I was at the museum for about 4 hours, I guess, but I broke the time up by having lunch in the cafe. I had a can of tuna and an apple with me, so I bought a pot of tea and (what else?) a chocolate muffin to add to them. (Why is it that nowhere in the universe can anybody offer a plain muffin? Why does everything have to have fruit, nuts or chocolate in it? The cafe didn't even have plain potato chips! Okay--end of complaint from Captain Food Allergy.) I sat in a corner, ate my little lunch and read a bit. The Tate Britain cafe, by the way, gives better value on tea than the Tate Britain kiosk cafe near the side entrance or the Victoria & Albert Museum outdoor cafe does.

After leaving the Tate Britain I wandered up Millbank Road toward the Lambeth Bridge. (The next bridge beyond Lambeth is the Westminster Bridge, and beyond that you hit the Waterloo Bridge, the Blackfriars Bridge, the Southwark Bridge, and then the London Bridge. I haven't made it that far yet.) Along the way I took this photo, looking down the Thames toward the Lambeth Bridge and the London Eye.

The Eye is the enormous Ferris wheel in the photo. The information guy at the Tate Britain told me that the London Eye is really the only thing associated with England's millennium celebration that people like. He said on a clear day it's really wonderful to ride it and see the whole city. Maybe there'll be a clear day later this week! (Technically, today was probably clear enough--the clouds were fairly high--but it was way too cold to want to be in a Ferris wheel.)

Walking on north one gets this view of the Houses of Parliament.

Just west of here (to the left of the photo) is Westminster Abbey, which itself faces west. If you look carefully at the photograph, you might be able to make out part of the south clock face of Big Ben. I couldn't get more of the clock without moving under the trees, and thus losing another part of the clock!

As one gets nearer to Parliament, one comes to The Burghers of Calais by Rodin.

According to the story, in the fairly early years of the Hundred Years War, Edward III of England had had Calais under siege for almost a year when 6 burghers (citizens) of the French city volunteered themselves as sacrifices on behalf of their people. Edward allegedly had mercy on them. The Hundred Years War ran from something like 1338 or 1339 to 1453. Edward himself was king from 1327 to 1377 and (if I remember my English history correctly) was really more interested in architecture than war. He is buried in Westminster Abbey.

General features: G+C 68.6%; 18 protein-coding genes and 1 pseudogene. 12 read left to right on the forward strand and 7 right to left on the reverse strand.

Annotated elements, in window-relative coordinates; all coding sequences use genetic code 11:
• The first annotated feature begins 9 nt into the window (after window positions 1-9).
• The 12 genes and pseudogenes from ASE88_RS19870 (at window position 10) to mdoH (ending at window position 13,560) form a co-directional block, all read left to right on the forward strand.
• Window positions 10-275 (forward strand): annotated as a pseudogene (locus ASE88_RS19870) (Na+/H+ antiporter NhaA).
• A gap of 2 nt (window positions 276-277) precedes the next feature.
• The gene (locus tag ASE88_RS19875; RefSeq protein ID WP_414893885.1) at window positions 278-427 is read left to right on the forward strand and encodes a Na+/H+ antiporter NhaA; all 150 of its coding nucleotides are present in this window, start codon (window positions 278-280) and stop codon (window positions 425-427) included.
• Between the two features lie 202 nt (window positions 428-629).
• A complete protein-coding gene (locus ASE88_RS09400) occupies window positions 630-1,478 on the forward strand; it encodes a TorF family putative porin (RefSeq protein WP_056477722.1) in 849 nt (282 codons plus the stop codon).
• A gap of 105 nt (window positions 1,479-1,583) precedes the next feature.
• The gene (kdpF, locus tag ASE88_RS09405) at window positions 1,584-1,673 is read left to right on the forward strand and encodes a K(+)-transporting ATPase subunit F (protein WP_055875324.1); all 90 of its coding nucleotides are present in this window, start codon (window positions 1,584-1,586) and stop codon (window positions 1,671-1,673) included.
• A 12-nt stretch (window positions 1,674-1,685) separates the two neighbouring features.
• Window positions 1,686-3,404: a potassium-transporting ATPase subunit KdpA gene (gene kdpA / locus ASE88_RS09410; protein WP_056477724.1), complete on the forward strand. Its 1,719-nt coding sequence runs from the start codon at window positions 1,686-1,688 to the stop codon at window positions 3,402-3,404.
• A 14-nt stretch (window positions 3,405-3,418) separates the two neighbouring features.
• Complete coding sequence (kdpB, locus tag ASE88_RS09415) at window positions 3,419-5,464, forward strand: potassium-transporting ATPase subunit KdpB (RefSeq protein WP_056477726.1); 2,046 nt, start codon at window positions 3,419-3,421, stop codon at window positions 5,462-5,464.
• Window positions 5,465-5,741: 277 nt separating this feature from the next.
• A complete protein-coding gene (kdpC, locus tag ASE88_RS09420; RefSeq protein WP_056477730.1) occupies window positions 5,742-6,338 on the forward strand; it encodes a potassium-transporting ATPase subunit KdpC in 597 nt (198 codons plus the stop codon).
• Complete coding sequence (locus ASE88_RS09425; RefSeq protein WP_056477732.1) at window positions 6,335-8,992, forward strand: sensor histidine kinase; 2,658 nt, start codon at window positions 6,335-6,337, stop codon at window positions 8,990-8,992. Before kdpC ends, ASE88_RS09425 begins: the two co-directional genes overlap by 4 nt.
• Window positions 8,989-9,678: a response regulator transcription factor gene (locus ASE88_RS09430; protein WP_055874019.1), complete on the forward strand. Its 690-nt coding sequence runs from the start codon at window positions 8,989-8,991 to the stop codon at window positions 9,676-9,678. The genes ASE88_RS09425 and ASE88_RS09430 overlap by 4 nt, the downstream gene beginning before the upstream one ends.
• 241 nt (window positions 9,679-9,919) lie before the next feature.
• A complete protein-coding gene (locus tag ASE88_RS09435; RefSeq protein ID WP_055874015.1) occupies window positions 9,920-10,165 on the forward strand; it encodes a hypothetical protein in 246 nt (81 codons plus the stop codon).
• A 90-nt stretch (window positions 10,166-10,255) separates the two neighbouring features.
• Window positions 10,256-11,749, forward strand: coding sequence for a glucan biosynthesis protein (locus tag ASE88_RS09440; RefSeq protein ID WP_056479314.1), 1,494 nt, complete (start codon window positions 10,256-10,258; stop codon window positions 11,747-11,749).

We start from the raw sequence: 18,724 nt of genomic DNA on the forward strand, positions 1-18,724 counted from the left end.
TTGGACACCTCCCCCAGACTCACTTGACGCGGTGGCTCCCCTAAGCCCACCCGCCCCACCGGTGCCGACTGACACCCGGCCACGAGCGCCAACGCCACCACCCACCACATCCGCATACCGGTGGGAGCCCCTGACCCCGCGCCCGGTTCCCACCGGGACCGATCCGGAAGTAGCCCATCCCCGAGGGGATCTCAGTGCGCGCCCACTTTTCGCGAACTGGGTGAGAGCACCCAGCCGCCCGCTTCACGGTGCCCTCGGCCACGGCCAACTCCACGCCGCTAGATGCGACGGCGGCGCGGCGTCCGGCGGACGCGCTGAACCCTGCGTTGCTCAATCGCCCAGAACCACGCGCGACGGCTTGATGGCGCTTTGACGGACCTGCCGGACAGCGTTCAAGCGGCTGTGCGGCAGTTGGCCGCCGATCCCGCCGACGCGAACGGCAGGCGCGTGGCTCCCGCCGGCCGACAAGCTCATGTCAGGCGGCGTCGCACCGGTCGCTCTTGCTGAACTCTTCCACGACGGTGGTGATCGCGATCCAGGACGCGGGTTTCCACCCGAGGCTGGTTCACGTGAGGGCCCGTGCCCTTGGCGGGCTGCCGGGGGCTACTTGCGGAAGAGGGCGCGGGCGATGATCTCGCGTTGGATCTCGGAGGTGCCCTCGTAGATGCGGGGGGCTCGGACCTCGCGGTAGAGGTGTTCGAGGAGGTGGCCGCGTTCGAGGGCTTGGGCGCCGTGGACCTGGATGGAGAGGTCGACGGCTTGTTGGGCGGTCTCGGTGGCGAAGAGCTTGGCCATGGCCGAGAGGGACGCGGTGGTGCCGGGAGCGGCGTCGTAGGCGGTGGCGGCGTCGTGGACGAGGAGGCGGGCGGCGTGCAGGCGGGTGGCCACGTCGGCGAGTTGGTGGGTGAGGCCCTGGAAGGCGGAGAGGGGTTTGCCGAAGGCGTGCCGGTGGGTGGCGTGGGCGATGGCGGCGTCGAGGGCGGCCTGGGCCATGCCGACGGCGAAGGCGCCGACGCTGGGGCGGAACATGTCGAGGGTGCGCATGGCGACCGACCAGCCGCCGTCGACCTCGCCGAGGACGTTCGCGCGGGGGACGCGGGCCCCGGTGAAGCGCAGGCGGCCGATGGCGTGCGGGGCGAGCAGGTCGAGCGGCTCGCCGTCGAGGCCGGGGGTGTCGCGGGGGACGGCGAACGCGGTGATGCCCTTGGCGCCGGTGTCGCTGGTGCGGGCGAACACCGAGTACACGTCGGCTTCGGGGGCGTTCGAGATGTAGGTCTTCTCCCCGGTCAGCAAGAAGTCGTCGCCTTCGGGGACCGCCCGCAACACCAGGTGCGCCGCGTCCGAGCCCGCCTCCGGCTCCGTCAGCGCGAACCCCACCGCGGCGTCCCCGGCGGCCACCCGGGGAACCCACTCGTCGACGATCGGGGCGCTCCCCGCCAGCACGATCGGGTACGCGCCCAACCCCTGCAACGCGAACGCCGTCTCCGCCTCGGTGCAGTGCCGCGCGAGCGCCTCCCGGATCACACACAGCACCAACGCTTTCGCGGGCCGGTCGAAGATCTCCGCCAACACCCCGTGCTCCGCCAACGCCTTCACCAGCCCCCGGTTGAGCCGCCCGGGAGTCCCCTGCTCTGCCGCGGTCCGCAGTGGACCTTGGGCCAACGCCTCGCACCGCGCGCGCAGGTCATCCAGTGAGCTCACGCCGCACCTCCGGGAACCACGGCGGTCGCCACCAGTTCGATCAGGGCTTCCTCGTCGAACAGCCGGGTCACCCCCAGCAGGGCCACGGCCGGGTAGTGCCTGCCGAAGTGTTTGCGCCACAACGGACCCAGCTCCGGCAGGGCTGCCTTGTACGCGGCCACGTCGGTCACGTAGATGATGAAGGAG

Passing alongside the Abbey, I ducked into St Margaret's Church for a few minutes and got out of the wind. The church is right next to the Abbey. Then I went by the Westminster kiosk for another cup of tea. I was thirsty, and I needed something to warm me up. I held the cup with both hands for heat as I walked for the next few minutes. The tea cooled down fairly quickly and was ready for drinking. I made it to St James's Park and took this photo of Buckingham Palace from the pedestrian bridge in the park.

At the same time a long line of ducks was passing under the bridge.


Checking email a while later, I got a message from Susan saying that, last time she looked at the Continental Airlines information online, her flight arrival time tomorrow had been delayed. So I checked as well, and saw the same information. Looks like I won't need to leave the hotel quite as early in the morning as I had thought. What's interesting, of course, is that the time in the US, at that point, was only about noon, several hours before her flight was supposed to leave Houston, and yet they were already predicting delay because of a problem with another flight or some such nonsense. In fact, as I write this posting, Susan is probably still sitting in the airport in Houston!


June 27, 2007

This morning I took the longish walk down to Victoria Station to catch the train to Gatwick. As of yesterday evening, Susan's flight arrival time had been delayed about two hours, so there was no need to be in a particular hurry to arrive. I walked through Hyde Park, taking a path I hadn't taken before. At one point I stopped and pulled out my map to figure out which direction to go next. A passerby stopped without my even asking and said, "Where are you trying to get?" Lots of nice folks here. I also took this photo of an Aston Martin in the park. I thought Deron would want to see it.

The ticket line at Victoria was incredibly long, so I got in the "quick ticket" line to buy the train ticket from a machine. Some kind women in line behind me helped me decide which I needed (the cheapest did just fine!), and then I had to find a couple of other folks along the way to figure out which platform and train to get to. Victoria Station confuses me no little bit.